Eric Clapton has significantly contributed to rock music through a number of career permutations. In doing so, he has become the only performer inducted into the Rock and Roll Hall of Fame three times: as a member of the Yardbirds and Cream, and as a solo act.
Clapton was born Eric Clapp on March 30, 1945, in Ripley, England. After being abandoned by his parents, he was raised by his grandmother. Clapton studied stained-glass design before taking up the guitar when he was 15.
He played in an R&B band and a pop group before joining the Yardbirds in 1963. With that band, Clapton began to establish his virtuoso guitar style in the blues-rock genre.
Clapton then played with John Mayall's Bluesbreakers briefly before forming Cream, the blues-rock power trio that sold more than 15 million records in three years and helped establish the importance of the instrumental solo in rock.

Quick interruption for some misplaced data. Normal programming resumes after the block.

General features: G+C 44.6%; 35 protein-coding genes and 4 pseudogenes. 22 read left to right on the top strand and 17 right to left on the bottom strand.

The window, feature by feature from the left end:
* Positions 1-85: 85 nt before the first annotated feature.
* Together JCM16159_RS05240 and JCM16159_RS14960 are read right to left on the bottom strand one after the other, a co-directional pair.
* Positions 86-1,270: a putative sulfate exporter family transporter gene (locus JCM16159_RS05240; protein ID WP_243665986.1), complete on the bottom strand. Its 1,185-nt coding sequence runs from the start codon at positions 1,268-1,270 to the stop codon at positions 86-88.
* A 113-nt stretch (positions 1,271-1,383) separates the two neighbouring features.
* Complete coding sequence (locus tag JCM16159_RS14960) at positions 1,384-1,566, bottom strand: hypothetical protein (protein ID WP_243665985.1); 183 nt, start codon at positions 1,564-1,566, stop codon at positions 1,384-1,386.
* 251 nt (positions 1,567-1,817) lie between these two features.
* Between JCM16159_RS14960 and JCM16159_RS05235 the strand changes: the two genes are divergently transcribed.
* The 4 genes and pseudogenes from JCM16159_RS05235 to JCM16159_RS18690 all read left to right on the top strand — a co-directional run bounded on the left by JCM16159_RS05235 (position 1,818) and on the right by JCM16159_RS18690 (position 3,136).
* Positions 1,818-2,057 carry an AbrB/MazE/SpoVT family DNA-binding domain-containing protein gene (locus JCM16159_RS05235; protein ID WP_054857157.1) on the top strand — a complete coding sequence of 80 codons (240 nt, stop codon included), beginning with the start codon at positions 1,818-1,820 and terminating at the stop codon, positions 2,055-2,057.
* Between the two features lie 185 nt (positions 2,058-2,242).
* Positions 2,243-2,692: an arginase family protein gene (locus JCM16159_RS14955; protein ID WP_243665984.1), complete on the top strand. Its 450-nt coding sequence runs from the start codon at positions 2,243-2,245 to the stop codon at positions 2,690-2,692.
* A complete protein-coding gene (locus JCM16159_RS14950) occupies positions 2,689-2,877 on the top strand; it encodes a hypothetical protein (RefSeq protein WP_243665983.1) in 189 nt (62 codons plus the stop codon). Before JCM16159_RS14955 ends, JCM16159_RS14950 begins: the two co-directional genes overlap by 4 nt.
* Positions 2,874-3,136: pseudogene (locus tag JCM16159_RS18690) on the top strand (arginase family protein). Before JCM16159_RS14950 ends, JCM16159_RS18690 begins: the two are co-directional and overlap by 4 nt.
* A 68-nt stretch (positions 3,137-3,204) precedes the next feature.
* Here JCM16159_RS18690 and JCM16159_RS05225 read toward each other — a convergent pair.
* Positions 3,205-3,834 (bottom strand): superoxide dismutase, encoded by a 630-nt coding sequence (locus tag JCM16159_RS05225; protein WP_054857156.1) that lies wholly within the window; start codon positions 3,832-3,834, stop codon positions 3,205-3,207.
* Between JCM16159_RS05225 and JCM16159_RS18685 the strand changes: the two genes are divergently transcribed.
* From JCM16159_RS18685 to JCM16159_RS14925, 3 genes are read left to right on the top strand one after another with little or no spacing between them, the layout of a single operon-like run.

The guitarist started the short-lived group Blind Faith, which also included Steve Winwood, and played in John Lennon's Plastic Ono Band.
Clapton began his solo career in 1970 with an eponymous album featuring the top-20 hit "After Midnight."
The classic Layla and Assorted Other Love Songs(1970) was Clapton's only studio album with Derek and the Dominos. Throughout the rest of the decade and the next, Clapton expanded his solo career to include more mellow, reggae-influenced music such as his #1 cover of "I Shot the Sheriff" (RealAudio excerpt).
Clapton received multiple Grammy Awards for his 1992 LP Unplugged, which included "Tears in Heaven" (RealAudio excerpt), written for his deceased son. His From the Cradle (1994) became the best-selling traditional blues recording in history. His most recent LP is Pilgrim (1998).
Other birthdays Thursday: Graeme Edge (Moody Blues), 59; Jim Dandy (Black Oak Arkansas), 52; Lene Lovich, 51; Dave Ball (Procol Harum), 50; and Joey Castillo (Danzig), 34.